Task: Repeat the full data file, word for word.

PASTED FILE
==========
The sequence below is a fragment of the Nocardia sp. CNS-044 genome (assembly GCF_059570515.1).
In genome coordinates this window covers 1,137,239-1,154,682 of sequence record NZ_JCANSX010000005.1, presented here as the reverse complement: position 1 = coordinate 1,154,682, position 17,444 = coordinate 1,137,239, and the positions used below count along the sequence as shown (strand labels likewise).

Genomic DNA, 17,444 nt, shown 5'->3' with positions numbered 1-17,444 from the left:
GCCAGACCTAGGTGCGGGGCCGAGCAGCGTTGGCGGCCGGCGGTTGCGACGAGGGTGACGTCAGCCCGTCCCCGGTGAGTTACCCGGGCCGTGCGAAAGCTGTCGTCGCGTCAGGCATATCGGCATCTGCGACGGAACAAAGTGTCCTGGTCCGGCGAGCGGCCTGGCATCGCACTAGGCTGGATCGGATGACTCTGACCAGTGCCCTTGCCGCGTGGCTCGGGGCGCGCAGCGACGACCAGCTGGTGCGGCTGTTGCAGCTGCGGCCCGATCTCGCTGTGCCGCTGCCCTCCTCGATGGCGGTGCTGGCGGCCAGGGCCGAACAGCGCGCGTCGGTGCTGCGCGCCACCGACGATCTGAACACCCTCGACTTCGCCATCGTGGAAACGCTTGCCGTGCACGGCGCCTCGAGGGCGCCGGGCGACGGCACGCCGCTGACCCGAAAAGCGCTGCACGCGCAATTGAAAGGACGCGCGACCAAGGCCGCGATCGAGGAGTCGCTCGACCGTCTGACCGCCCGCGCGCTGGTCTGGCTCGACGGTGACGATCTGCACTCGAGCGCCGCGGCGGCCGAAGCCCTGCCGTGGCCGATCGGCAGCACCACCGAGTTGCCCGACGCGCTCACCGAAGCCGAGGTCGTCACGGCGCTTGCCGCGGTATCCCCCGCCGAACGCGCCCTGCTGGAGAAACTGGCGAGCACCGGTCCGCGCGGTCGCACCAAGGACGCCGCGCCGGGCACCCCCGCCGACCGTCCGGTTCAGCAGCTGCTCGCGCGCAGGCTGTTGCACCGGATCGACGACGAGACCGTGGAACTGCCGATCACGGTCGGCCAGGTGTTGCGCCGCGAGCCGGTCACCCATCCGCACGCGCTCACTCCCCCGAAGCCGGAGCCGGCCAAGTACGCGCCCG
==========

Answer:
The sequence below is a fragment of the Nocardia sp. CNS-044 genome (assembly GCF_059570515.1).
In genome coordinates this window covers 1,137,239-1,154,682 of sequence record NZ_JCANSX010000005.1, presented here as the reverse complement: position 1 = coordinate 1,154,682, position 17,444 = coordinate 1,137,239, and the positions used below count along the sequence as shown (strand labels likewise).

Genomic DNA, 17,444 nt, shown 5'->3' with positions numbered 1-17,444 from the left:
GCCAGACCTAGGTGCGGGGCCGAGCAGCGTTGGCGGCCGGCGGTTGCGACGAGGGTGACGTCAGCCCGTCCCCGGTGAGTTACCCGGGCCGTGCGAAAGCTGTCGTCGCGTCAGGCATATCGGCATCTGCGACGGAACAAAGTGTCCTGGTCCGGCGAGCGGCCTGGCATCGCACTAGGCTGGATCGGATGACTCTGACCAGTGCCCTTGCCGCGTGGCTCGGGGCGCGCAGCGACGACCAGCTGGTGCGGCTGTTGCAGCTGCGGCCCGATCTCGCTGTGCCGCTGCCCTCCTCGATGGCGGTGCTGGCGGCCAGGGCCGAACAGCGCGCGTCGGTGCTGCGCGCCACCGACGATCTGAACACCCTCGACTTCGCCATCGTGGAAACGCTTGCCGTGCACGGCGCCTCGAGGGCGCCGGGCGACGGCACGCCGCTGACCCGAAAAGCGCTGCACGCGCAATTGAAAGGACGCGCGACCAAGGCCGCGATCGAGGAGTCGCTCGACCGTCTGACCGCCCGCGCGCTGGTCTGGCTCGACGGTGACGATCTGCACTCGAGCGCCGCGGCGGCCGAAGCCCTGCCGTGGCCGATCGGCAGCACCACCGAGTTGCCCGACGCGCTCACCGAAGCCGAGGTCGTCACGGCGCTTGCCGCGGTATCCCCCGCCGAACGCGCCCTGCTGGAGAAACTGGCGAGCACCGGTCCGCGCGGTCGCACCAAGGACGCCGCGCCGGGCACCCCCGCCGACCGTCCGGTTCAGCAGCTGCTCGCGCGCAGGCTGTTGCACCGGATCGACGACGAGACCGTGGAACTGCCGATCACGGTCGGCCAGGTGTTGCGCCGCGAGCCGGTCACCCATCCGCACGCGCTCACTCCCCCGAAGCCGGAGCCGGCCAAGTACGCGCCCG